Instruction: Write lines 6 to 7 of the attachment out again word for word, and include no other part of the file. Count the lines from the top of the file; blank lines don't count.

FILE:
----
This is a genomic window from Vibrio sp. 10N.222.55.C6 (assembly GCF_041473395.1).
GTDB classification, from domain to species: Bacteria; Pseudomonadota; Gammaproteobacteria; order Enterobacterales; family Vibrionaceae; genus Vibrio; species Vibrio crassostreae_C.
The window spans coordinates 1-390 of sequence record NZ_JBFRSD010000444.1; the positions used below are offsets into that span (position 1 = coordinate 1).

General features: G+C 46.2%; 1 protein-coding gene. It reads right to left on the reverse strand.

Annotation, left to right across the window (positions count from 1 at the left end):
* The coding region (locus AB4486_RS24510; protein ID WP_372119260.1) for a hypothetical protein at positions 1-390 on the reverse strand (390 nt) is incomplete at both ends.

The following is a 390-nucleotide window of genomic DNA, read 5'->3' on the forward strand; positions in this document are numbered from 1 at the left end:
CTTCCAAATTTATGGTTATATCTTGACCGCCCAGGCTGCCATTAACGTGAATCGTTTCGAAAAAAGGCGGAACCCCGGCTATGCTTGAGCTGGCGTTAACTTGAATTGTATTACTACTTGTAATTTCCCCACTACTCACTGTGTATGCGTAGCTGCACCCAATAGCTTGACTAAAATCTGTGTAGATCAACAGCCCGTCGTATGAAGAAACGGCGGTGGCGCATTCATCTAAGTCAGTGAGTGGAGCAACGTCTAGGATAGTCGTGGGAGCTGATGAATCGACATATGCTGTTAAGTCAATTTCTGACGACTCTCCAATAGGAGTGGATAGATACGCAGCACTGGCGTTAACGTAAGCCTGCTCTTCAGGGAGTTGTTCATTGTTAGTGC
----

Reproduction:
* The coding region (locus AB4486_RS24510; protein ID WP_372119260.1) for a hypothetical protein at positions 1-390 on the reverse strand (390 nt) is incomplete at both ends.

The following is a 390-nucleotide window of genomic DNA, read 5'->3' on the forward strand; positions in this document are numbered from 1 at the left end: